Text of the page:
Character Emotions — Part Seven

In the past few posts, I’ve discussed a number of emotions. This time I’d like to focus on an emotional state which isn’t as easy to sum up as fear, anger, jealousy, or passion. I’m talking about shock. Like most emotions, it manifests in a wide range, from mental and physical paralysis to babbling incoherence. Shock may be induced by an equally wide range of triggers including the surprise return of a loved one or an abrupt and unexpected death. Unlike other emotions, real shock is an extreme emotion. One might claim to be shocked that Ben And Jerry don’t make a certain flavor of ice cream, but recovering from that discovery would normally be trivial.

This post is longer than most, so be forewarned. It’s not that I’ve grown wordier, it’s because of the writing sample included. It’s the work of a talented writer and friend who has experienced more than her share of emotional upheaval. Time has granted her some much-needed perspective, but it hasn’t dimmed the power of her words or her ability to paint vivid, sometimes haunting, word pictures.

Because of the excerpt’s length, I won’t be adding any commentary until my next post, so please stay tuned. The following is the opening scene from a work in progress by Nancy James:

Secrets

The body lay before me on the floor. No, that is not true. When the knees buckled after the shot, I found myself across the room. I listened to his throat gurgling with blood. Saw the dark halo spread around his head onto the gold carpet. The needlepoint pillow I held when seated had flown from my arms and landed in the scarlet stream. Days later I would see where it had been carefully placed on the washer in the kitchen. A stitched sampler I had painstakingly created as a teaching piece now tarnished like all of life. Its rust and golds now darkened. His clothes would be returned to me later. The leisure suit carefully folded but stained also. Funny how people seek to preserve unnecessary tokens after a life is gone.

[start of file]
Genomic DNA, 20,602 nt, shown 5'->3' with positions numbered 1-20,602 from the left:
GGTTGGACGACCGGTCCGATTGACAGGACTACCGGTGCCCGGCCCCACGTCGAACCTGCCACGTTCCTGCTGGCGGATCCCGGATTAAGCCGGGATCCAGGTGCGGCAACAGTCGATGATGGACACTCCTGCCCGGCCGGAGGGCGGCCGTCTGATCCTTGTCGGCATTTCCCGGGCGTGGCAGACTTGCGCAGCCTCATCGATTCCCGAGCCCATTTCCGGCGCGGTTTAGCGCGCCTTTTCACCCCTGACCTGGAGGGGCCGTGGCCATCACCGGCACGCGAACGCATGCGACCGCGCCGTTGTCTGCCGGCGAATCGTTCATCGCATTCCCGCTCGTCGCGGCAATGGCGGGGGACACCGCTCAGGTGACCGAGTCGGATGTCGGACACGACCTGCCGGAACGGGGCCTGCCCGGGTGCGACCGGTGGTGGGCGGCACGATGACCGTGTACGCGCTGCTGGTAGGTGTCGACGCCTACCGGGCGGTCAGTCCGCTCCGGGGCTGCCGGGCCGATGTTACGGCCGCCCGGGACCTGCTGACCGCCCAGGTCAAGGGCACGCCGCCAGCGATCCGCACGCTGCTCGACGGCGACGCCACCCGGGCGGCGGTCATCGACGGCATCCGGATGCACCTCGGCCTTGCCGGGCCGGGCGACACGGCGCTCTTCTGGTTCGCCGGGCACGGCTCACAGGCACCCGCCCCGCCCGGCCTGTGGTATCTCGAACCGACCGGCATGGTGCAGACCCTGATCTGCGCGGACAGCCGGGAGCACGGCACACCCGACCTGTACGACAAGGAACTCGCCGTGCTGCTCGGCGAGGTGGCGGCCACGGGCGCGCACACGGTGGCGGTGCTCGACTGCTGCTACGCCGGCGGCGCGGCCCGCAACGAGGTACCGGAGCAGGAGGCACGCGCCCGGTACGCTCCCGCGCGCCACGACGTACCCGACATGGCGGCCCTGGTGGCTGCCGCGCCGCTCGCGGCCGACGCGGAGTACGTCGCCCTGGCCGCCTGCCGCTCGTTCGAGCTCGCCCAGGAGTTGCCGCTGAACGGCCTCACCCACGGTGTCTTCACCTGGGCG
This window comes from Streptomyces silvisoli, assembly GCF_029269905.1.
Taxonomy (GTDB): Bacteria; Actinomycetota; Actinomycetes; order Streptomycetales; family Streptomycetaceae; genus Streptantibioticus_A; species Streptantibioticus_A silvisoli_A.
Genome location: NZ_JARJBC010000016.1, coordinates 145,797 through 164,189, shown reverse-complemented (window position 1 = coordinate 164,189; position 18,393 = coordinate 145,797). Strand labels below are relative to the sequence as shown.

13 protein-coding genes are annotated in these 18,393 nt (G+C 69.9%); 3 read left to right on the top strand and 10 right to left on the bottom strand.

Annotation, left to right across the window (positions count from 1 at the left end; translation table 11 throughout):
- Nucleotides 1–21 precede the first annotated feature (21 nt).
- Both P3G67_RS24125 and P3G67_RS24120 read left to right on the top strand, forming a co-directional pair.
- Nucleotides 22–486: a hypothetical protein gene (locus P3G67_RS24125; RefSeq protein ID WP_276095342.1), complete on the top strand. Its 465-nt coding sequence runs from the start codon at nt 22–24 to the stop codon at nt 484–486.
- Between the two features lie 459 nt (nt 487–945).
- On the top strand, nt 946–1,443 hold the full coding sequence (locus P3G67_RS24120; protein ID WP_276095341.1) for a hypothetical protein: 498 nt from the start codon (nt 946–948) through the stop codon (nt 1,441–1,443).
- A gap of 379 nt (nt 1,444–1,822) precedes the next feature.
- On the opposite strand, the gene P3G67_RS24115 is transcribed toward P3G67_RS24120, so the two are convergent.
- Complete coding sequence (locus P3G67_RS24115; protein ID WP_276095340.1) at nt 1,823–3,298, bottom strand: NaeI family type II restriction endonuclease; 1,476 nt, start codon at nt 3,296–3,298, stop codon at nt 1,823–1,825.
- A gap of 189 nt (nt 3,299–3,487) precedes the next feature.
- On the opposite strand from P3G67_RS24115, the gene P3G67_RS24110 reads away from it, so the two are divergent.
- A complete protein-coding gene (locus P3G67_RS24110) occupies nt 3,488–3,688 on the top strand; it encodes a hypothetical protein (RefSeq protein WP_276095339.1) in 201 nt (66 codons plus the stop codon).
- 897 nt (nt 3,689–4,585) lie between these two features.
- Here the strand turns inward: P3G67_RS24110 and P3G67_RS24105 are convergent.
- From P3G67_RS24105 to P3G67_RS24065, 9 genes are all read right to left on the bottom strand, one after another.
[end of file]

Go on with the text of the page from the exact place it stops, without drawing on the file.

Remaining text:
But that was later. In that instant, I knew what needed to be done. Late night rehearsals prepared me for this moment. Call for an ambulance. Call Bill for help and advice. But the phone rang as I touched it. The young woman who had rung the doorbell asked if everything was okay. “No,” I answered and replaced the receiver. A March of Dimes volunteer, she did not know she had prompted that now or never moment. She could not know the look in his eyes before the final decision, the finger on the trigger. She did not know the fear I felt when I realized the door was unlocked, and she might enter into uninvited danger. She did not know.

Neither did most of the world know our secrets. Don’t tell Daddy ran across my thoughts; he has a heart condition. That final attempt to keep our secrets from the gossips’ mouths and off The Meridian Star’s front page would fail. I made my calls.

I returned to the living room and knelt by the body. Still breathing, but gone. A runner’s heart that could last forever. I thought I should tell him l loved him. I could not.

Bill arrived with the ambulance. The body was carted away. A neighbor, Cathy, came. Sought to comfort. Marian came. I remained calm.

Somewhere in there, two police officers arrived. One pinned me down in our wingback chair. Tastefully covered and decorated. A nice cozy arrangement around the fireplace. A farce of comfort. His hands were on the chair arms, and he was screaming in my face. I wondered vaguely why he was so angry. Why he was yelling. Later I learned he thought I had killed Coach Cameron. No, in the doorway he had committed the crime himself.

I sit now in the blue channel-backed chair inherited from his parents. A gallery of ancestors stare at me from their matched frames on the wall. Such a formal, organized, beautiful room. Everything carefully coordinated. Proper. Tasteful. Now filled with chaos and confusion. Soon I will leave to have my hands dusted at the police station, to be interrogated, to spend the night elsewhere.  Secrets exposed. Shame exposed. Now everyone will know.

We’ll discuss this in more depth next time around. See you then!

–Josh

[Secrets excerpt: Copyright 2018 Nancy James]

About joshlangston

Grateful and well-loved husband, happy grandparent, novelist, editor, and teacher. My life plate is full, and I couldn't be happier. Anything else I might add would be anticlimactic. Cheers!
This entry was posted in Memoir, novel writing, Writing and tagged , , , , , , , , , , , , . Bookmark the permalink.

4 Responses to Character Emotions — Part Seven

  1. Doris Reidy says:

    Wow. Just wow.

  2. polinto says:

    Kudos to Nancy. Shock replays itself over and over.

  3. MaryCan says:

    Dear Lord. I’ve never been there, until now. Nancy… my heart hurts for you because this reads so honest.

  4. Pingback: Character Emotions — Part Eight | Sage of the South

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